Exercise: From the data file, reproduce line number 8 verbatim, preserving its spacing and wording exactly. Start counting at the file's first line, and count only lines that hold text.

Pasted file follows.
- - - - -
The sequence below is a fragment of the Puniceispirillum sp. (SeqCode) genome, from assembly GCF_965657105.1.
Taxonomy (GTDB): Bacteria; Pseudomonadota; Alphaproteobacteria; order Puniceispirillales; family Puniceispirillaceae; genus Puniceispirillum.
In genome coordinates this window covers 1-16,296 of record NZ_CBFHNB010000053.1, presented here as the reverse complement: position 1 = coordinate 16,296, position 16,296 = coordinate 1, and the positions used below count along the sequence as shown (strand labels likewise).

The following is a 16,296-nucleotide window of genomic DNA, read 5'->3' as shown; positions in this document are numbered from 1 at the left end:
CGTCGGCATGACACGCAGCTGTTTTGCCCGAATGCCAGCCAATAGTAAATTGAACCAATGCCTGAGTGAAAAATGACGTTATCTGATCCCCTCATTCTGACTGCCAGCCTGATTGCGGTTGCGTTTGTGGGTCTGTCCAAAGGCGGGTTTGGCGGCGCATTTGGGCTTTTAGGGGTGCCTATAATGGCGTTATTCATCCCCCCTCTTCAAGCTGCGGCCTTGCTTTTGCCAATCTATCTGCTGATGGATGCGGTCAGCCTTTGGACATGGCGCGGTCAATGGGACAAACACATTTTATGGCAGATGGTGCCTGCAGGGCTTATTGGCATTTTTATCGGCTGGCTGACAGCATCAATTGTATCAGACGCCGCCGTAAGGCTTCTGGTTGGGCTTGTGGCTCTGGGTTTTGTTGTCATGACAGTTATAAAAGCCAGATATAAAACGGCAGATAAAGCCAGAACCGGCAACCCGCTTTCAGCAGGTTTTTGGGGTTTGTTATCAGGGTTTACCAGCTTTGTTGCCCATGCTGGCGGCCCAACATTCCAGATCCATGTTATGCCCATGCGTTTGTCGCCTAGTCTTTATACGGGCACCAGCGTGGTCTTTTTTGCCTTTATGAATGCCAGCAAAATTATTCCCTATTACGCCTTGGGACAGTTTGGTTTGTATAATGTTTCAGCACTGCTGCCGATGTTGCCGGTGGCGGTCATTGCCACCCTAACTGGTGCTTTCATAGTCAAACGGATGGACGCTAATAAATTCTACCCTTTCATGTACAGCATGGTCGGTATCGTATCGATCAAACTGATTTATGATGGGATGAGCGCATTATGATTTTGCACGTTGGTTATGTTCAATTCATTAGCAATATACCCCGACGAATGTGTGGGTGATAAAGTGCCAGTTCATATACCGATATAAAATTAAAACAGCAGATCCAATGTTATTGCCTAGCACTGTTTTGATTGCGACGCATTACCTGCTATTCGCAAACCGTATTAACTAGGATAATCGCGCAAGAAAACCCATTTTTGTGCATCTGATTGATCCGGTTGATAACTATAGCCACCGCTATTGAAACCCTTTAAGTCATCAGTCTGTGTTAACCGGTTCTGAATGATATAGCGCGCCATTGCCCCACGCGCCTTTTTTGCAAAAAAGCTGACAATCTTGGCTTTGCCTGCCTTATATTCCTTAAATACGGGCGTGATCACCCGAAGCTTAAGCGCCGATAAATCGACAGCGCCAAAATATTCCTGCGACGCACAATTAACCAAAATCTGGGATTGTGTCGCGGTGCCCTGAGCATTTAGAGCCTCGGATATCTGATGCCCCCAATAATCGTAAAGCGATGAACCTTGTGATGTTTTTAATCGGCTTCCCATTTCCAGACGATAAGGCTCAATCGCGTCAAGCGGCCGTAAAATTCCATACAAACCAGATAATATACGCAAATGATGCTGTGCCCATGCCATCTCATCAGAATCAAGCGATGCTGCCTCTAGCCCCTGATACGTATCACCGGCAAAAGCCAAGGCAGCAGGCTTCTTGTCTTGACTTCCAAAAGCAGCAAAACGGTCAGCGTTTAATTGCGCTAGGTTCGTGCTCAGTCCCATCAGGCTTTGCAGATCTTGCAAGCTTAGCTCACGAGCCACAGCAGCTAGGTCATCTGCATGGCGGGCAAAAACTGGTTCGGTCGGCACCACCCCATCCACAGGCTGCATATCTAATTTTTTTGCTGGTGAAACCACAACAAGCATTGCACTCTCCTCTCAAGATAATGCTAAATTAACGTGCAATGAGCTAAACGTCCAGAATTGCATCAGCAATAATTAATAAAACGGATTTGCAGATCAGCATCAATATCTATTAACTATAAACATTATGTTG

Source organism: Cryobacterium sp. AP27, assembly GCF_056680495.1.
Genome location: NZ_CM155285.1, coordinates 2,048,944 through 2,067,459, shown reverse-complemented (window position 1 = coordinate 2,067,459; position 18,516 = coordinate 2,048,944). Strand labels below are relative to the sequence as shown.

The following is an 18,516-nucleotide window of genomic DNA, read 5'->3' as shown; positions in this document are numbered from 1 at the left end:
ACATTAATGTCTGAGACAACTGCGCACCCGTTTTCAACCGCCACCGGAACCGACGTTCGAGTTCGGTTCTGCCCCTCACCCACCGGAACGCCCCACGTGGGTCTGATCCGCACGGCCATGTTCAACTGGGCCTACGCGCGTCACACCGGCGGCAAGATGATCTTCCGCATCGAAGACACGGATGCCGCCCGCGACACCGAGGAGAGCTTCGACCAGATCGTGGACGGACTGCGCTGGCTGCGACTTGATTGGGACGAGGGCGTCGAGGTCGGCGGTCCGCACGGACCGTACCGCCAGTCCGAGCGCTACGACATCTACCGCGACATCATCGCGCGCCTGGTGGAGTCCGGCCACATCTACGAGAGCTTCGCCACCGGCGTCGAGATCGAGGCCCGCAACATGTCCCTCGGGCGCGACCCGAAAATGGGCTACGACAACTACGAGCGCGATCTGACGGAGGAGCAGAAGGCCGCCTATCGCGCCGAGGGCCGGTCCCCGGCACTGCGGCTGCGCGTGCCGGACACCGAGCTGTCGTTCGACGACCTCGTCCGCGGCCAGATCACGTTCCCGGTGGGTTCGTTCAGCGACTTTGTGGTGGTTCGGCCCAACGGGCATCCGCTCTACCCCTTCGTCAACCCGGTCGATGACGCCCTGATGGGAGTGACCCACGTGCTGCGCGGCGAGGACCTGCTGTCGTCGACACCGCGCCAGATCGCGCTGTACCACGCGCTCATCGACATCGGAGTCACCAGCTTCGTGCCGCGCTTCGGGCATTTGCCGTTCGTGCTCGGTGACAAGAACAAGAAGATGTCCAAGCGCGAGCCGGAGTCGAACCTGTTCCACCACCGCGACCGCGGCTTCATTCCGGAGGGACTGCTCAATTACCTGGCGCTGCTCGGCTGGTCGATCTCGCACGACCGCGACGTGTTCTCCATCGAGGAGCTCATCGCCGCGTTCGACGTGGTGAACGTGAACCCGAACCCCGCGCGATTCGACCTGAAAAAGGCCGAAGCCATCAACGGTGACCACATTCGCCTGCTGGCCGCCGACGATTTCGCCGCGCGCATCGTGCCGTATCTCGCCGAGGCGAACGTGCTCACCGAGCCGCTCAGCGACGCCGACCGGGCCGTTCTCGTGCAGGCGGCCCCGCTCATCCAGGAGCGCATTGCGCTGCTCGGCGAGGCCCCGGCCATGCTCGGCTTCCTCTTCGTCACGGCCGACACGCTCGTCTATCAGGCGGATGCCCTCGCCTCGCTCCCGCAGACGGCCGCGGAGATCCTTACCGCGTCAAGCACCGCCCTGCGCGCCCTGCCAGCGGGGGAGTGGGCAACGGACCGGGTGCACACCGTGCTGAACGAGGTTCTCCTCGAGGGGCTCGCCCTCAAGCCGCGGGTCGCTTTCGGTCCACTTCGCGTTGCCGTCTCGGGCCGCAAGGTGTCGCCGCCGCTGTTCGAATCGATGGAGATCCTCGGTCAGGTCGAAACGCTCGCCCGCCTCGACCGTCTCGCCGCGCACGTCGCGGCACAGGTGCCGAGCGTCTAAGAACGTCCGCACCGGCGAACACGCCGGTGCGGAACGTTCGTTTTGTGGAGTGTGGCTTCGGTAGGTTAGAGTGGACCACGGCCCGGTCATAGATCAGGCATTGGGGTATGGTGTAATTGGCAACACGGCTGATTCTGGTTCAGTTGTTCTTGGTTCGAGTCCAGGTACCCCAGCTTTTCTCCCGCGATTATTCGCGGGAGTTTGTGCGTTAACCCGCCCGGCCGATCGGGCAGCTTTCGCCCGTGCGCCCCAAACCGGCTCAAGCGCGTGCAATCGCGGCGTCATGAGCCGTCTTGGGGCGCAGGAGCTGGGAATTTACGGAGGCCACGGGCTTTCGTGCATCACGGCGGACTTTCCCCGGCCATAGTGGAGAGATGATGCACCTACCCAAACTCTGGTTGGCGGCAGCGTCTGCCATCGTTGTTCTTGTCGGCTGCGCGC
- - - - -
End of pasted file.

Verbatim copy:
The following is an 18,516-nucleotide window of genomic DNA, read 5'->3' as shown; positions in this document are numbered from 1 at the left end: